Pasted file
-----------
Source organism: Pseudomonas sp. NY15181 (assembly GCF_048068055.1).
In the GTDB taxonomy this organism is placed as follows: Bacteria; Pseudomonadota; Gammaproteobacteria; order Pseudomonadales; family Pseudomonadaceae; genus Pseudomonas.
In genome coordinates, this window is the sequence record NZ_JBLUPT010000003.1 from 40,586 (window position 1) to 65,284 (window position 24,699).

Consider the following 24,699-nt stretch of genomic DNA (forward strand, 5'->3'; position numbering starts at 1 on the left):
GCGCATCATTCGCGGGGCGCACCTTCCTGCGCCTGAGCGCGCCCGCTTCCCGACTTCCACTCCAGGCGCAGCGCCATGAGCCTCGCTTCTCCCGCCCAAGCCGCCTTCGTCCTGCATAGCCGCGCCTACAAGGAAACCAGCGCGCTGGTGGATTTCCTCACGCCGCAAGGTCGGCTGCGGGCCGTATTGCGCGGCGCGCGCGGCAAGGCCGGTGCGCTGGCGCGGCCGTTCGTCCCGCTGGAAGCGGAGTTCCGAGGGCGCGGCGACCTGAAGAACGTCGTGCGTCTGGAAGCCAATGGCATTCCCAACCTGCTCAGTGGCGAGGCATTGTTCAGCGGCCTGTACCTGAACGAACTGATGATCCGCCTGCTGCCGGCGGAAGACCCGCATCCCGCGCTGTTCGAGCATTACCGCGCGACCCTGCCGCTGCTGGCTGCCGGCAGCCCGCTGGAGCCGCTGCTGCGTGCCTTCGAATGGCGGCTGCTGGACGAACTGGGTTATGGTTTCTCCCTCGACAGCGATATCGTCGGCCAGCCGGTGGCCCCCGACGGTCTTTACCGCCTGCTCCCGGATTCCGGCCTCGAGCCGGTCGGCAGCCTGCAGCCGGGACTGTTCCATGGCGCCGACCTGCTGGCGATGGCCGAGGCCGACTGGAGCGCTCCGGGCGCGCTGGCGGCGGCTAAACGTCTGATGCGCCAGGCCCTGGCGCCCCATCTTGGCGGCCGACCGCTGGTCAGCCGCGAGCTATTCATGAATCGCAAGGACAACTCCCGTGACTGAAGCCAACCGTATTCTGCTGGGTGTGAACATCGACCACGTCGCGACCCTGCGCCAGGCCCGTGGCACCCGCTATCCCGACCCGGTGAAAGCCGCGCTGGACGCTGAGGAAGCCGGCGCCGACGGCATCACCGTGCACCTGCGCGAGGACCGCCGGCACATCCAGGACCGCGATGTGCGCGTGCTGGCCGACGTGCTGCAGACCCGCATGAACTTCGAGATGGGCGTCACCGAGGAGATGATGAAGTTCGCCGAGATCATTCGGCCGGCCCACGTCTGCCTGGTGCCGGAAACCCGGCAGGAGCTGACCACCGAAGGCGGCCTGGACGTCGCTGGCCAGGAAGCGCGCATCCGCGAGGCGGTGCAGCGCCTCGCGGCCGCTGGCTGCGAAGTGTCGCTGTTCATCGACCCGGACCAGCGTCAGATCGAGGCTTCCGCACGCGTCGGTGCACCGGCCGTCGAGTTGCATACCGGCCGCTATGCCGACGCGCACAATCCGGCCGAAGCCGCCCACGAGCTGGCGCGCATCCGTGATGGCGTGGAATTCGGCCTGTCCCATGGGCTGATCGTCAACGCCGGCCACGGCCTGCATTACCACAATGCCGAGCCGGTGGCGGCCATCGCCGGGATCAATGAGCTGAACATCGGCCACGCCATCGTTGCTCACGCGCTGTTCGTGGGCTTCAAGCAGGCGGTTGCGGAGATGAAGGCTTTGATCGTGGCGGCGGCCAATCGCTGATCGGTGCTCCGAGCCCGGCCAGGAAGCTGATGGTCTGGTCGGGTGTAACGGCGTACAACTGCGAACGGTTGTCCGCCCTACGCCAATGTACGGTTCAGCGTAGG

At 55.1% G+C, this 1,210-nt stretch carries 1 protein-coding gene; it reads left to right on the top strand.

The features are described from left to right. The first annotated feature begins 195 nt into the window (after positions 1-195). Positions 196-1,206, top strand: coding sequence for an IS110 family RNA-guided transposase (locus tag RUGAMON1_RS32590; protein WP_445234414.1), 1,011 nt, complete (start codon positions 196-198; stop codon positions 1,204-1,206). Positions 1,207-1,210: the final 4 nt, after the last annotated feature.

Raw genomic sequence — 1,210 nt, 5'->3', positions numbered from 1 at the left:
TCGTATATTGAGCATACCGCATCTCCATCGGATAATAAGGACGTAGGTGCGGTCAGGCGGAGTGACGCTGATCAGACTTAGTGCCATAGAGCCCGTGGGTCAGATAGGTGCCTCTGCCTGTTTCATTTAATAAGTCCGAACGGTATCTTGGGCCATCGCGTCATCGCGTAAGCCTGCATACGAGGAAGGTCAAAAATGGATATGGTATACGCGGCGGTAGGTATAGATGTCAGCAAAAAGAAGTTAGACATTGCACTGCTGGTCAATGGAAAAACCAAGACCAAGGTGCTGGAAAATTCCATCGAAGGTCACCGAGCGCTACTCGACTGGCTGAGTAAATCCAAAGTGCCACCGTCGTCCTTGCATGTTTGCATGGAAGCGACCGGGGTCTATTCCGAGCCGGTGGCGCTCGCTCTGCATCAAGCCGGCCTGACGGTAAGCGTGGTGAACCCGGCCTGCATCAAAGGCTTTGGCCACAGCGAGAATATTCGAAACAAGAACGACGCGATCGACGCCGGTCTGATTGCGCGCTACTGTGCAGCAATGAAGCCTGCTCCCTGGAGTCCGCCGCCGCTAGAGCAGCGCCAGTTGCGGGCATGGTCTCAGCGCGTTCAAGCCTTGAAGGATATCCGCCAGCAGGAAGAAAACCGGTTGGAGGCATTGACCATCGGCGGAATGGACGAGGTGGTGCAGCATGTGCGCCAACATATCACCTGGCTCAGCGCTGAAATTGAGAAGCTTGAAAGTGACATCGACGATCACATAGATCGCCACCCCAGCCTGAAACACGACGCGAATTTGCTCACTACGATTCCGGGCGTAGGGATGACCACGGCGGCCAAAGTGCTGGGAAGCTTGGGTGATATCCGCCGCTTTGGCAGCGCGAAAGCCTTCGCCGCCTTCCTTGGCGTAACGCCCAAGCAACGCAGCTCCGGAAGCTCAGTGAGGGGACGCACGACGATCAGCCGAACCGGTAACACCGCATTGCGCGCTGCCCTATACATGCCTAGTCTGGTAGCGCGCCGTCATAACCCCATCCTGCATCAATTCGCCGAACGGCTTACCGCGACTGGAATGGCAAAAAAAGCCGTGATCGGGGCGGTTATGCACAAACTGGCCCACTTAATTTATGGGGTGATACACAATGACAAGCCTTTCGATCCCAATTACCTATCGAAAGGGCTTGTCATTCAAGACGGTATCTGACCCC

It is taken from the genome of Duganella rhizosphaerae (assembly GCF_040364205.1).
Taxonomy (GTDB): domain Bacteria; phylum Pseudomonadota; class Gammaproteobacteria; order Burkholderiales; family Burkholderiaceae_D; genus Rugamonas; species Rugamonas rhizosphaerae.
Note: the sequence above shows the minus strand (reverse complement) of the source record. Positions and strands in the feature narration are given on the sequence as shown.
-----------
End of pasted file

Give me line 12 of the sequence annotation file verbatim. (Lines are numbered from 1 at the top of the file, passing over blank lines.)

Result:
Note: the sequence above shows the minus strand (reverse complement) of the source record. Positions and strands in the feature narration are given on the sequence as shown.